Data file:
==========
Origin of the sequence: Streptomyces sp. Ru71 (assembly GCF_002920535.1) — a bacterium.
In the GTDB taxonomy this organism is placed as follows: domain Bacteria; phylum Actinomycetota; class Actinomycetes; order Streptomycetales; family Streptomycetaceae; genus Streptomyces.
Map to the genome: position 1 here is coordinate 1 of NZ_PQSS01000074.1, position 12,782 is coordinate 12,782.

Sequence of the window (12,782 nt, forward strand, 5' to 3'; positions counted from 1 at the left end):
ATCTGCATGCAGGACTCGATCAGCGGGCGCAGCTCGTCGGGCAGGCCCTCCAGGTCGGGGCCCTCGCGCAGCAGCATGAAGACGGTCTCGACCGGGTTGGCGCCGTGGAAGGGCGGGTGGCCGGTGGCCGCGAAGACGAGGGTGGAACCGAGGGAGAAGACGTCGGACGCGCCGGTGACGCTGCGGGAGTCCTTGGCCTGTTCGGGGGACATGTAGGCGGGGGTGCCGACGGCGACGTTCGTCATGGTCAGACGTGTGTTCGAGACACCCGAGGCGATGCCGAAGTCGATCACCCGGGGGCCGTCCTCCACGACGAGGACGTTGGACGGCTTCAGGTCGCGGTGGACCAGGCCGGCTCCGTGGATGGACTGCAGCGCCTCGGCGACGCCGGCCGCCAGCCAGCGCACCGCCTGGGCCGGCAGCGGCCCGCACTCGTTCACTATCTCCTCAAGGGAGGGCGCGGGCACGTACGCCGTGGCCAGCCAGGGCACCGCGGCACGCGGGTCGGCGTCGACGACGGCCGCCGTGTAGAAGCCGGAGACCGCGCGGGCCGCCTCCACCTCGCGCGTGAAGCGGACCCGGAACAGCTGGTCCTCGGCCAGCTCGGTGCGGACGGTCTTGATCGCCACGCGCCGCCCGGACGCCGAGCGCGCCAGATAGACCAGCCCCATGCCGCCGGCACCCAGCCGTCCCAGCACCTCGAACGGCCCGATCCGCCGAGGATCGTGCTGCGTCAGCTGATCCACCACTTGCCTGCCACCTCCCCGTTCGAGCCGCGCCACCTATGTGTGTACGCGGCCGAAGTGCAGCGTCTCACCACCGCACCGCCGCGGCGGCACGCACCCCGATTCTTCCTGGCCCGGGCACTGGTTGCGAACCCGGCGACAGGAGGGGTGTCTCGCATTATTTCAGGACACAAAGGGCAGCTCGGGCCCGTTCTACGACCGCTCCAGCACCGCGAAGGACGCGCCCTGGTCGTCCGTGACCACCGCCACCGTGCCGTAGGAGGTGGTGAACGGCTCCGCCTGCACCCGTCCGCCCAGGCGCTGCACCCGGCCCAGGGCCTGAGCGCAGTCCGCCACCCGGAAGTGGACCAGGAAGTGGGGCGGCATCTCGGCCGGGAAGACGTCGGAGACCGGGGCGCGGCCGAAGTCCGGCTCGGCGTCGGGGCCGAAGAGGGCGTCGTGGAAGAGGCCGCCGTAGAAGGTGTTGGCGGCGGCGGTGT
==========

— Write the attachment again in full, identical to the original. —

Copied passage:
Origin of the sequence: Streptomyces sp. Ru71 (assembly GCF_002920535.1) — a bacterium.
In the GTDB taxonomy this organism is placed as follows: domain Bacteria; phylum Actinomycetota; class Actinomycetes; order Streptomycetales; family Streptomycetaceae; genus Streptomyces.
Map to the genome: position 1 here is coordinate 1 of NZ_PQSS01000074.1, position 12,782 is coordinate 12,782.

Sequence of the window (12,782 nt, forward strand, 5' to 3'; positions counted from 1 at the left end):
ATCTGCATGCAGGACTCGATCAGCGGGCGCAGCTCGTCGGGCAGGCCCTCCAGGTCGGGGCCCTCGCGCAGCAGCATGAAGACGGTCTCGACCGGGTTGGCGCCGTGGAAGGGCGGGTGGCCGGTGGCCGCGAAGACGAGGGTGGAACCGAGGGAGAAGACGTCGGACGCGCCGGTGACGCTGCGGGAGTCCTTGGCCTGTTCGGGGGACATGTAGGCGGGGGTGCCGACGGCGACGTTCGTCATGGTCAGACGTGTGTTCGAGACACCCGAGGCGATGCCGAAGTCGATCACCCGGGGGCCGTCCTCCACGACGAGGACGTTGGACGGCTTCAGGTCGCGGTGGACCAGGCCGGCTCCGTGGATGGACTGCAGCGCCTCGGCGACGCCGGCCGCCAGCCAGCGCACCGCCTGGGCCGGCAGCGGCCCGCACTCGTTCACTATCTCCTCAAGGGAGGGCGCGGGCACGTACGCCGTGGCCAGCCAGGGCACCGCGGCACGCGGGTCGGCGTCGACGACGGCCGCCGTGTAGAAGCCGGAGACCGCGCGGGCCGCCTCCACCTCGCGCGTGAAGCGGACCCGGAACAGCTGGTCCTCGGCCAGCTCGGTGCGGACGGTCTTGATCGCCACGCGCCGCCCGGACGCCGAGCGCGCCAGATAGACCAGCCCCATGCCGCCGGCACCCAGCCGTCCCAGCACCTCGAACGGCCCGATCCGCCGAGGATCGTGCTGCGTCAGCTGATCCACCACTTGCCTGCCACCTCCCCGTTCGAGCCGCGCCACCTATGTGTGTACGCGGCCGAAGTGCAGCGTCTCACCACCGCACCGCCGCGGCGGCACGCACCCCGATTCTTCCTGGCCCGGGCACTGGTTGCGAACCCGGCGACAGGAGGGGTGTCTCGCATTATTTCAGGACACAAAGGGCAGCTCGGGCCCGTTCTACGACCGCTCCAGCACCGCGAAGGACGCGCCCTGGTCGTCCGTGACCACCGCCACCGTGCCGTAGGAGGTGGTGAACGGCTCCGCCTGCACCCGTCCGCCCAGGCGCTGCACCCGGCCCAGGGCCTGAGCGCAGTCCGCCACCCGGAAGTGGACCAGGAAGTGGGGCGGCATCTCGGCCGGGAAGACGTCGGAGACCGGGGCGCGGCCGAAGTCCGGCTCGGCGTCGGGGCCGAAGAGGGCGTCGTGGAAGAGGCCGCCGTAGAAGGTGTTGGCGGCGGCGGTGT